“After I yelled … I released myself and allowed myself to free up and just play really, really good tennis from there on. I felt like I was much more relaxed and free from that moment on,” Shapovalov said. “And obviously, when you win a set like this, it’s a confidence booster and I was trying to take advantage of that.”

Gael Monfils withdraws from French Open with wrist injury

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PARIS — A thrilling five-set victory took a toll on Gael Monfils, whose withdrawal from the French Open handed No. 6 Holger Rune a walkover to the third round.

The 36-year-old Frenchman said he has a strained left wrist and can’t continue.

He battled Sebastian Baez for nearly four hours on Court Philippe Chatrier before beating the Argentine 3-6, 6-3, 7-5, 1-6, 7-5 in a first-round match that ended at 12:18 a.m. local time.

The victory was Monfils’ first at tour level this year, as the veteran was coming back from heel surgery.

“Actually, physically, I’m quite fine. But I had the problem with my wrist that I cannot solve,” he said. “The doctor say was not good to play with that type of injury. Yesterday was actually very risky, and then today definitely say I should stop.”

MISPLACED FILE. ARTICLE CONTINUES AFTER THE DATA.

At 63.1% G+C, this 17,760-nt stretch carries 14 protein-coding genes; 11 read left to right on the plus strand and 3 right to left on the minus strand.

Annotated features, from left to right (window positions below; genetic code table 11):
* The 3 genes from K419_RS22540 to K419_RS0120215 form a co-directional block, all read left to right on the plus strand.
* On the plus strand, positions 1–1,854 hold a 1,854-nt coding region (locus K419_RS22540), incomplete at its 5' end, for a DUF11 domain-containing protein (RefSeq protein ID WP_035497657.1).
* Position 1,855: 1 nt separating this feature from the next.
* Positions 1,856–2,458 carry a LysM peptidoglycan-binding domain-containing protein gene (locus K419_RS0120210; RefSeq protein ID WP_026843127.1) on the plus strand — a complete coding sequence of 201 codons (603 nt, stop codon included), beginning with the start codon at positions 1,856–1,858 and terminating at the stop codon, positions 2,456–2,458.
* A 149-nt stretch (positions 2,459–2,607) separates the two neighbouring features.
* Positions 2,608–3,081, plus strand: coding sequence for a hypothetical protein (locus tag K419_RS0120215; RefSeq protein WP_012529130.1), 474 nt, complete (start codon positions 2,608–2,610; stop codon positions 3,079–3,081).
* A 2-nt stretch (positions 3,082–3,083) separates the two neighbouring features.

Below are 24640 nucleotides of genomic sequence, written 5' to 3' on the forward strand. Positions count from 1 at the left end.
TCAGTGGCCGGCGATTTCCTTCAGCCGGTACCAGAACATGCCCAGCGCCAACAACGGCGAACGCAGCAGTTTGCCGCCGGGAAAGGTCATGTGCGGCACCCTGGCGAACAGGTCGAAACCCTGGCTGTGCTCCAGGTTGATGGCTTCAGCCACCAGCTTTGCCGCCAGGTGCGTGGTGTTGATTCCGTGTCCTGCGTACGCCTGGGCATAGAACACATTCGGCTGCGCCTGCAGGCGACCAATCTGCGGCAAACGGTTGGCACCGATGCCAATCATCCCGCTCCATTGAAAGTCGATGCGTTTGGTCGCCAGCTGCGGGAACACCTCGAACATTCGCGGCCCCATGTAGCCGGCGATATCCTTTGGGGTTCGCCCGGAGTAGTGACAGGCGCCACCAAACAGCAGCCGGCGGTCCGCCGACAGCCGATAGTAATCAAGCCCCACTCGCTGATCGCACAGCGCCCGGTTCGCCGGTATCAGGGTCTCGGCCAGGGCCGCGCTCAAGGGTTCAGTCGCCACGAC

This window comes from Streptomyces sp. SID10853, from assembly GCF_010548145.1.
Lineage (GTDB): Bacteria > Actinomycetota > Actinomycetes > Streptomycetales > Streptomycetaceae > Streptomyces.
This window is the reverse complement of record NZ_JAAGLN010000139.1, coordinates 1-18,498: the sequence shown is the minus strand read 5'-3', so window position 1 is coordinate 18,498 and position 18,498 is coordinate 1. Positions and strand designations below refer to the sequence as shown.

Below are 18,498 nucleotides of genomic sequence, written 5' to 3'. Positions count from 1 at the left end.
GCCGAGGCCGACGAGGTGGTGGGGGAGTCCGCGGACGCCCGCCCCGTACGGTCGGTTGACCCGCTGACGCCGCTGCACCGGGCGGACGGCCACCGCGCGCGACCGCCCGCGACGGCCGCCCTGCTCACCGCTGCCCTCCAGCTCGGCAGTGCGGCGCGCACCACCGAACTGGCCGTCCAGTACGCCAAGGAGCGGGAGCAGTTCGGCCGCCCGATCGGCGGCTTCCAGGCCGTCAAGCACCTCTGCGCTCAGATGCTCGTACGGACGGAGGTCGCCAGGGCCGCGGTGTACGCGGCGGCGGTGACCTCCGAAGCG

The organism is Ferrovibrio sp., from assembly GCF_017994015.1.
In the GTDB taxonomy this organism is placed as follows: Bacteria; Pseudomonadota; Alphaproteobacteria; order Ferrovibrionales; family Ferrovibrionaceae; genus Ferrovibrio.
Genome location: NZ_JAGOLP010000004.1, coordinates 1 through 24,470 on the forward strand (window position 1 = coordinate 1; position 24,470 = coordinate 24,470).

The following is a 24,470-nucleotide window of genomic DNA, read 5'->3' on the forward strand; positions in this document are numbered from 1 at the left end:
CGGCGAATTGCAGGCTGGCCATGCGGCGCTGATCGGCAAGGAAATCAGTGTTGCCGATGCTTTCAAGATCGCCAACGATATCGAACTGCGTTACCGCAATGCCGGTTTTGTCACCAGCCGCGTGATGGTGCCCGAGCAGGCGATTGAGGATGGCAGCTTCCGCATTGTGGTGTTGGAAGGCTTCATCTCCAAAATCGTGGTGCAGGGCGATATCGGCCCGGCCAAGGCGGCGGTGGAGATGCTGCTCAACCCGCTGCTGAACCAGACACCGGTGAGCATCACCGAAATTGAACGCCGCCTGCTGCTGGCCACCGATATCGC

Monfils reached the semifinals at the French Open in 2008 and made it to the quarterfinals on three other occasions.

Mikael Ymer fined about $40K after default for hitting umpire stand with racket

Geoff Burke-USA TODAY Sports

PARIS — Swedish tennis player Mikael Ymer was docked about $40,000 after being disqualified for smashing his racket against the umpire’s chair at a tournament the week before he competed at the French Open.

An ATP Tour spokesman said Ymer forfeited about $10,500 in prize money and 20 rankings he earned for reaching the second round of the Lyon Open. Ymer also was handed an on-site fine of about $29,000.

The spokesman said the ATP Fines Committee will conduct a review of what happened to determine whether any additional penalties are warranted.

The 56th-ranked Ymer, who is 24 and owns a victory over current No. 1 Carlos Alcaraz, was defaulted in Lyon for an outburst late in the first set against French teenager Arthur Fils last week.

Ymer was upset that the chair umpire would not check a ball mark after a shot by Fils landed near a line. As the players went to the sideline for the ensuing changeover, Ymer smacked the base of the umpire’s stand with his racket twice – destroying his equipment and damaging the chair.

That led to Ymer’s disqualification, making Fils the winner of the match.

After his 7-5, 6-2, 6-4 loss to 17th-seeded Lorenzo Musetti in the first round at Roland Garros, Ymer was asked whether he wanted to explain why he reacted the way he did in Lyon.

“With all due respect, I think it’s pretty clear from the video what caused it and why I reacted the way I reacted. Not justifying it at all, of course,” Ymer replied. “But for me to sit here and to explain? I think it’s pretty clear what led me to that place. I think that’s pretty clear in the video.”